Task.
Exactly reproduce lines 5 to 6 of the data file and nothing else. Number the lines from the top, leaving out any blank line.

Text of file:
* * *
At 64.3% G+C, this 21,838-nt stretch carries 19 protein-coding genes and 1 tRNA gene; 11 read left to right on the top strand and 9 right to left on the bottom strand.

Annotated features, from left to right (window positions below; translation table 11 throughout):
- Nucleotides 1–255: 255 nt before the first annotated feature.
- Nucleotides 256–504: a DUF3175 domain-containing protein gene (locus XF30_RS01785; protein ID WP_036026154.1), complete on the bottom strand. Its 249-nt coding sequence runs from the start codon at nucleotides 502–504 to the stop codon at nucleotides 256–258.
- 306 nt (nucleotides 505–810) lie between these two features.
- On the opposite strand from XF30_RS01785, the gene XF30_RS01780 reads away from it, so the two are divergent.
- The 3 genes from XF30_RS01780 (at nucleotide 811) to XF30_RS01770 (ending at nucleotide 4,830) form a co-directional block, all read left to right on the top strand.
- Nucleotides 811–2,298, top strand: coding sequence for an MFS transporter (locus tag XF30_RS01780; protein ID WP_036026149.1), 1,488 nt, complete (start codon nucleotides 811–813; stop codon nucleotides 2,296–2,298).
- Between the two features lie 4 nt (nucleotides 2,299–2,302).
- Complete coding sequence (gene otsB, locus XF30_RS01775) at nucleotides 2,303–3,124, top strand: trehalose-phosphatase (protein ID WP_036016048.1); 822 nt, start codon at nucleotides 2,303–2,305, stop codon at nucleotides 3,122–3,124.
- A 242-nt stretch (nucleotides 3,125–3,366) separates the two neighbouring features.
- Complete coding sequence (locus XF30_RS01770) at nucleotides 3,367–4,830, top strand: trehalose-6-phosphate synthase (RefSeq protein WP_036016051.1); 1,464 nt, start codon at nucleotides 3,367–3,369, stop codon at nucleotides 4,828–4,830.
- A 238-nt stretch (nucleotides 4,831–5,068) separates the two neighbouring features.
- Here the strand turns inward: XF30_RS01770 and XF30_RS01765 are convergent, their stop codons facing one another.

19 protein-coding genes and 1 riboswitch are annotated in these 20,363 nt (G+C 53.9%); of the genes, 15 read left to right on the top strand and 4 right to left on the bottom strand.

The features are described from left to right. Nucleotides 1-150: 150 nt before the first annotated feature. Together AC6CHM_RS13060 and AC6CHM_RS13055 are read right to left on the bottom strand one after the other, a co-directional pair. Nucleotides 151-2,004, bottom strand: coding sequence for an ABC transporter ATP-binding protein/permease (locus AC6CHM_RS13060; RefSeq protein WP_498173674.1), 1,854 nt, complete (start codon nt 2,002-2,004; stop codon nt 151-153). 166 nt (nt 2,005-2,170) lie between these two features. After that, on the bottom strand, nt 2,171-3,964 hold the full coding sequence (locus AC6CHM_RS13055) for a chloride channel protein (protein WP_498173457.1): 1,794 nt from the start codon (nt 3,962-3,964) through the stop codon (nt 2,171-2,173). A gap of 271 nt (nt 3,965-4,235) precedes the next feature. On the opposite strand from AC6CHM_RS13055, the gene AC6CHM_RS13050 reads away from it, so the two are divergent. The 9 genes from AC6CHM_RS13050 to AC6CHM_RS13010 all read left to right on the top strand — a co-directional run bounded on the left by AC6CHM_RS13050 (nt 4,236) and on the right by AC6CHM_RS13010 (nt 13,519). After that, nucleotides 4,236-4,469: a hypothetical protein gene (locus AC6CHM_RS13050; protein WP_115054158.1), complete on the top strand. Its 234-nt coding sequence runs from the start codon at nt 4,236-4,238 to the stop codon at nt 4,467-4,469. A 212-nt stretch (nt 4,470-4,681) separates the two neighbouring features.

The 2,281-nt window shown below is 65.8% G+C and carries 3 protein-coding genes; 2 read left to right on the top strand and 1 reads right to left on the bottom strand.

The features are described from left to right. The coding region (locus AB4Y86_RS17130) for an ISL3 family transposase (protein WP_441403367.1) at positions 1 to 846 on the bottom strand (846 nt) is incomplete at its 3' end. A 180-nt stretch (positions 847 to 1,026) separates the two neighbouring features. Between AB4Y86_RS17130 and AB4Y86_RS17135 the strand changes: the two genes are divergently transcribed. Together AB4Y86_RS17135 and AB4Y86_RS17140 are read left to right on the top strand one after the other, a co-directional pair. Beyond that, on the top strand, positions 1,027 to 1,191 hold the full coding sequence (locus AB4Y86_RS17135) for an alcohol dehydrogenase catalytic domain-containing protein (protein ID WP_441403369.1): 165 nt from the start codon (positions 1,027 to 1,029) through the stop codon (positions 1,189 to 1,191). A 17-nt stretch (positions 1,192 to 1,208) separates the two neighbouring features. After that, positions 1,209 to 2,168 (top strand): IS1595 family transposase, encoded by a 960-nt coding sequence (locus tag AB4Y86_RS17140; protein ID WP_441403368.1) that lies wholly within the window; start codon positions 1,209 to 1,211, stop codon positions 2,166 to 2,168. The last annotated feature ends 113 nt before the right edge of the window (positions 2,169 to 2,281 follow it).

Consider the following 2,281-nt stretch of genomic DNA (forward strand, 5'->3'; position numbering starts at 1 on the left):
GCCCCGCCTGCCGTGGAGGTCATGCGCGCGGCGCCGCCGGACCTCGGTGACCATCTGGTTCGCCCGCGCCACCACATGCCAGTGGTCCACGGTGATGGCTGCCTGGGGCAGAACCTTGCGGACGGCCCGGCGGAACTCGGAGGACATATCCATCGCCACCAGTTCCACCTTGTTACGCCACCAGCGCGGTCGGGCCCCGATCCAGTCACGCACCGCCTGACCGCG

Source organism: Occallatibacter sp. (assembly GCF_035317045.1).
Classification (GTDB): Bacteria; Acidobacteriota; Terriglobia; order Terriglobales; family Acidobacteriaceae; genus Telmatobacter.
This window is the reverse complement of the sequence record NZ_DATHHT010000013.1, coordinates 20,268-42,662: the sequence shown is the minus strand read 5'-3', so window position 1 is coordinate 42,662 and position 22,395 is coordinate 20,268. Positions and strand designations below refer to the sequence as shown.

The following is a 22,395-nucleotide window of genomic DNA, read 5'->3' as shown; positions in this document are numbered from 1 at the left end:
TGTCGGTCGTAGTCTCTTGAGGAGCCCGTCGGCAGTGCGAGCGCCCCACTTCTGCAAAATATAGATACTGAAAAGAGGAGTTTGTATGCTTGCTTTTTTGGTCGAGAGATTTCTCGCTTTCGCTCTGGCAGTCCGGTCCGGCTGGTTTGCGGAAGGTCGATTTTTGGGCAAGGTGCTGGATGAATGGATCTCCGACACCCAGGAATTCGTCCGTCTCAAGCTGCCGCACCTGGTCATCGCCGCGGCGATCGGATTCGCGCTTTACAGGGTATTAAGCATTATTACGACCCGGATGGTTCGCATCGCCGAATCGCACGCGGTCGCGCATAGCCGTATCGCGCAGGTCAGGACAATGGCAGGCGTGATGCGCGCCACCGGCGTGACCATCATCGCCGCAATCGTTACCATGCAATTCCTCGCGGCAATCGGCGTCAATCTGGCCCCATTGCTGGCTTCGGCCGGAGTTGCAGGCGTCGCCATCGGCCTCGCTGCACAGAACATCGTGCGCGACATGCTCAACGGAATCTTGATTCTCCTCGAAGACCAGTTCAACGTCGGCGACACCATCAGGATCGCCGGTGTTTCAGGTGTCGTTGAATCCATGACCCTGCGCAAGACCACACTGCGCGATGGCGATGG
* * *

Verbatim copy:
- 306 nt (nucleotides 505–810) lie between these two features.
- On the opposite strand from XF30_RS01785, the gene XF30_RS01780 reads away from it, so the two are divergent.